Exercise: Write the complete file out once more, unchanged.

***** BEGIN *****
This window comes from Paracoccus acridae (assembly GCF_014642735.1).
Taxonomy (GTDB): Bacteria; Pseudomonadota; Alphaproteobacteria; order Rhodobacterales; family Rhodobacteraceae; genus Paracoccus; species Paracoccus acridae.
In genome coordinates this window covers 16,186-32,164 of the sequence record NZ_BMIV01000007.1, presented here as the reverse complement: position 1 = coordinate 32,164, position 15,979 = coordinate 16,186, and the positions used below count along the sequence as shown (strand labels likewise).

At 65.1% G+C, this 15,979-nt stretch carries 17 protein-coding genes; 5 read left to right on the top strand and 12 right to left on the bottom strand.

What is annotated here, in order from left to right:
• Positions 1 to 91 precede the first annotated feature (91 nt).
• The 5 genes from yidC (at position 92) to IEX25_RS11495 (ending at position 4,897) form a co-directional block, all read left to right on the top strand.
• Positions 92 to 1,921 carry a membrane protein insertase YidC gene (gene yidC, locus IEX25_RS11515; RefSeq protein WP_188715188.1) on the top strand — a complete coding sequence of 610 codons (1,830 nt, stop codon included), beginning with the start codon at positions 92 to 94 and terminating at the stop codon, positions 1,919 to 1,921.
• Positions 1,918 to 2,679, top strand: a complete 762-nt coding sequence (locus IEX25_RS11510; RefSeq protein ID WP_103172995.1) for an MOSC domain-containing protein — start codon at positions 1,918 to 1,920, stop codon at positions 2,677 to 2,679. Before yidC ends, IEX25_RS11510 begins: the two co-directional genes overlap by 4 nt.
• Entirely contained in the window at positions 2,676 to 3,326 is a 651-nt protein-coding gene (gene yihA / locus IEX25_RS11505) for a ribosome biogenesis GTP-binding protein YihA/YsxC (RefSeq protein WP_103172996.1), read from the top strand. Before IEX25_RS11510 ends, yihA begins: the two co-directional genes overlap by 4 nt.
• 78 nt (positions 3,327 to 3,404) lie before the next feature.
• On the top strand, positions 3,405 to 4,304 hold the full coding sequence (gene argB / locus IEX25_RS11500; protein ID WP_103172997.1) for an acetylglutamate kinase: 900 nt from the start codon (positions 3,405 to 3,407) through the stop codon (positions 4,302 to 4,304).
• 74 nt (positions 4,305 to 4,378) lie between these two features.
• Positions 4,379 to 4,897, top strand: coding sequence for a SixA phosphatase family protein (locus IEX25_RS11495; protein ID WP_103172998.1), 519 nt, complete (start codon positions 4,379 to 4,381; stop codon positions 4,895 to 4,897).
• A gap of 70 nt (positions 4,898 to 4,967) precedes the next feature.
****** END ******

This window comes from Paracoccus acridae (assembly GCF_014642735.1).
Taxonomy (GTDB): Bacteria; Pseudomonadota; Alphaproteobacteria; order Rhodobacterales; family Rhodobacteraceae; genus Paracoccus; species Paracoccus acridae.
In genome coordinates this window covers 16,186-32,164 of the sequence record NZ_BMIV01000007.1, presented here as the reverse complement: position 1 = coordinate 32,164, position 15,979 = coordinate 16,186, and the positions used below count along the sequence as shown (strand labels likewise).

At 65.1% G+C, this 15,979-nt stretch carries 17 protein-coding genes; 5 read left to right on the top strand and 12 right to left on the bottom strand.

What is annotated here, in order from left to right:
• Positions 1 to 91 precede the first annotated feature (91 nt).
• The 5 genes from yidC (at position 92) to IEX25_RS11495 (ending at position 4,897) form a co-directional block, all read left to right on the top strand.
• Positions 92 to 1,921 carry a membrane protein insertase YidC gene (gene yidC, locus IEX25_RS11515; RefSeq protein WP_188715188.1) on the top strand — a complete coding sequence of 610 codons (1,830 nt, stop codon included), beginning with the start codon at positions 92 to 94 and terminating at the stop codon, positions 1,919 to 1,921.
• Positions 1,918 to 2,679, top strand: a complete 762-nt coding sequence (locus IEX25_RS11510; RefSeq protein ID WP_103172995.1) for an MOSC domain-containing protein — start codon at positions 1,918 to 1,920, stop codon at positions 2,677 to 2,679. Before yidC ends, IEX25_RS11510 begins: the two co-directional genes overlap by 4 nt.
• Entirely contained in the window at positions 2,676 to 3,326 is a 651-nt protein-coding gene (gene yihA / locus IEX25_RS11505) for a ribosome biogenesis GTP-binding protein YihA/YsxC (RefSeq protein WP_103172996.1), read from the top strand. Before IEX25_RS11510 ends, yihA begins: the two co-directional genes overlap by 4 nt.
• 78 nt (positions 3,327 to 3,404) lie before the next feature.
• On the top strand, positions 3,405 to 4,304 hold the full coding sequence (gene argB / locus IEX25_RS11500; protein ID WP_103172997.1) for an acetylglutamate kinase: 900 nt from the start codon (positions 3,405 to 3,407) through the stop codon (positions 4,302 to 4,304).
• 74 nt (positions 4,305 to 4,378) lie between these two features.
• Positions 4,379 to 4,897, top strand: coding sequence for a SixA phosphatase family protein (locus IEX25_RS11495; protein ID WP_103172998.1), 519 nt, complete (start codon positions 4,379 to 4,381; stop codon positions 4,895 to 4,897).
• A gap of 70 nt (positions 4,898 to 4,967) precedes the next feature.